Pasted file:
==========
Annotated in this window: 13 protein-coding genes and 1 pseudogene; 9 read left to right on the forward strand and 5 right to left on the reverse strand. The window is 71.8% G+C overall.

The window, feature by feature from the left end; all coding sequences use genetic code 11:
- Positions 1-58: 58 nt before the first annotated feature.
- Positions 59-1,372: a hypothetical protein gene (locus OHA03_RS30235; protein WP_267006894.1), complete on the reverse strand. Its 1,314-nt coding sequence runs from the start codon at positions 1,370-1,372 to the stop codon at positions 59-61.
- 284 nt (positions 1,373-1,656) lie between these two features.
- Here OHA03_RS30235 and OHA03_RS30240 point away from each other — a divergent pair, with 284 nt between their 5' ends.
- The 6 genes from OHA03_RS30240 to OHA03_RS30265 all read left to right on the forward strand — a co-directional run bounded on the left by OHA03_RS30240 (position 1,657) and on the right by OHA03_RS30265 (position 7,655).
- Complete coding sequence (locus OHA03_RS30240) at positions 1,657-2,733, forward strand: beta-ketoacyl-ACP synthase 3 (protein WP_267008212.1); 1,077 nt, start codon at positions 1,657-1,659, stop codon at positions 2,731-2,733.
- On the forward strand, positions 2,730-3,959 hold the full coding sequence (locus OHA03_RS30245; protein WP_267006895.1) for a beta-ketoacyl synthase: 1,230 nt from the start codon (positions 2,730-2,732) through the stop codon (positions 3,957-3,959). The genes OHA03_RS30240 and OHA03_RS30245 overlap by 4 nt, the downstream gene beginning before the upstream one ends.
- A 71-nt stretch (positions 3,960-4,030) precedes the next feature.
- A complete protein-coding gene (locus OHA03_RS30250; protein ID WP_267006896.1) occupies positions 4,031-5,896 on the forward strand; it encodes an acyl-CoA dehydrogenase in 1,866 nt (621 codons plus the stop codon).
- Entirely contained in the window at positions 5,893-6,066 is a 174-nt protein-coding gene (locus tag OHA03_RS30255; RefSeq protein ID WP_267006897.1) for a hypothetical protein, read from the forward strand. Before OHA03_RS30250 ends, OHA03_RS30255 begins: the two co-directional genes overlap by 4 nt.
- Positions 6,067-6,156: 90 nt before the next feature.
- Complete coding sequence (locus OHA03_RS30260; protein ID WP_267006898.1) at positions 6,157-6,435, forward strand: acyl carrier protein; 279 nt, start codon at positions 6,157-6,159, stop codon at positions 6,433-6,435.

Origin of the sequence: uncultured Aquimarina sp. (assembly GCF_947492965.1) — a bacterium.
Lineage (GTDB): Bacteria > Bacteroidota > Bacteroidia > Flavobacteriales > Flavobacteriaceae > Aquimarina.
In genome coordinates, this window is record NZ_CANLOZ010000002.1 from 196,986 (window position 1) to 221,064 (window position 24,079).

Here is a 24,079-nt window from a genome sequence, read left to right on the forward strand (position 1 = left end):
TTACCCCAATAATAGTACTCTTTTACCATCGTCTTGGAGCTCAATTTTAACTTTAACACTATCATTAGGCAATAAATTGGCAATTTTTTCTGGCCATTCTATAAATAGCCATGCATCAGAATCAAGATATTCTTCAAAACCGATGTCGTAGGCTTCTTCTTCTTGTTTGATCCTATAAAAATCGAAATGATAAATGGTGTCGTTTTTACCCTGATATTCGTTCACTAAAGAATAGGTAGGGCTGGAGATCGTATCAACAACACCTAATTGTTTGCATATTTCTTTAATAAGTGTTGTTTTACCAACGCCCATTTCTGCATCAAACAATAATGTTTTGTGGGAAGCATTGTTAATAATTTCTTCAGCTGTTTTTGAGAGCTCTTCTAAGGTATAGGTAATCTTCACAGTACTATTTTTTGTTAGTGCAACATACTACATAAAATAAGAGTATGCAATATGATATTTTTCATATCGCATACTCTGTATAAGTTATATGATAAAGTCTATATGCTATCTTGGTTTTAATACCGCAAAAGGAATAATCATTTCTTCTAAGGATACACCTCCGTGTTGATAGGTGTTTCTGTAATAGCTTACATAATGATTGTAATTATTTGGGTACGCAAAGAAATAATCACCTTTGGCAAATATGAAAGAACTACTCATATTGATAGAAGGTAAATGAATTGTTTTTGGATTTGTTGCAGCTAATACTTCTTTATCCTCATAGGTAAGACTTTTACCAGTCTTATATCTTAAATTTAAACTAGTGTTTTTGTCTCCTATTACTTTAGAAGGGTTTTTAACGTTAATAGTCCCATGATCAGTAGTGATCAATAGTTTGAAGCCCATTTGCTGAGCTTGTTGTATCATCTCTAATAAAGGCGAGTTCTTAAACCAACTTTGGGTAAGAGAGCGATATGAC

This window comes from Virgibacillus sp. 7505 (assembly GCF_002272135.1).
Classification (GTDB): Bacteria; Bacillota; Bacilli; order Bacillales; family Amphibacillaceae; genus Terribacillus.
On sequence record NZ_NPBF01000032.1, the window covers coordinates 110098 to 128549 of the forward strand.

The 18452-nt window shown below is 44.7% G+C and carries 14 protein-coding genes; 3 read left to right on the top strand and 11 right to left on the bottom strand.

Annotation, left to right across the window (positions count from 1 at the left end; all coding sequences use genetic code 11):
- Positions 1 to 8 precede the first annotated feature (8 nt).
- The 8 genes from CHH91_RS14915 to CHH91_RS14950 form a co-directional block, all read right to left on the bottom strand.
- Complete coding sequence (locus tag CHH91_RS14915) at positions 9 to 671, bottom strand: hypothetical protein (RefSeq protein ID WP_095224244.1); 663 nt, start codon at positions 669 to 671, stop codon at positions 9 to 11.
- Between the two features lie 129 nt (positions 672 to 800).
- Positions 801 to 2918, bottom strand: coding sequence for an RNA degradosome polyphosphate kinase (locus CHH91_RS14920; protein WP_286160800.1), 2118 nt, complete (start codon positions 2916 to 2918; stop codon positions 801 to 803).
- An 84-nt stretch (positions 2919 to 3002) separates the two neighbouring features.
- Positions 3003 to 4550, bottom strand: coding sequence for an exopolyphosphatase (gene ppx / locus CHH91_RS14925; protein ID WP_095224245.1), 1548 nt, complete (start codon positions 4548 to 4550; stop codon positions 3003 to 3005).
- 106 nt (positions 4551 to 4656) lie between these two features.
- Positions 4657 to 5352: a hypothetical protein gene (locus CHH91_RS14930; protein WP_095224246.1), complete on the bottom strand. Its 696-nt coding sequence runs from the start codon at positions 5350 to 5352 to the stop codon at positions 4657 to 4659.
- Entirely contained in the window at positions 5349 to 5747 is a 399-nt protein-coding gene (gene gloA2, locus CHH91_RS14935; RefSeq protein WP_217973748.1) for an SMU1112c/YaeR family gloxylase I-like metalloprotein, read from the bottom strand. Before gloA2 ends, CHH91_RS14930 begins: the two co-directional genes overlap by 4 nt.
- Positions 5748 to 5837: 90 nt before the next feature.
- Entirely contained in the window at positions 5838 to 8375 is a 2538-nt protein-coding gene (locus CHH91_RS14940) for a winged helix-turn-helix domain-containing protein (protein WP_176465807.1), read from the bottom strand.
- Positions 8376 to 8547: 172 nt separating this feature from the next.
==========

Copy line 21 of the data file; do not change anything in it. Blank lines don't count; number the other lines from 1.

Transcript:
Classification (GTDB): Bacteria; Bacillota; Bacilli; order Bacillales; family Amphibacillaceae; genus Terribacillus.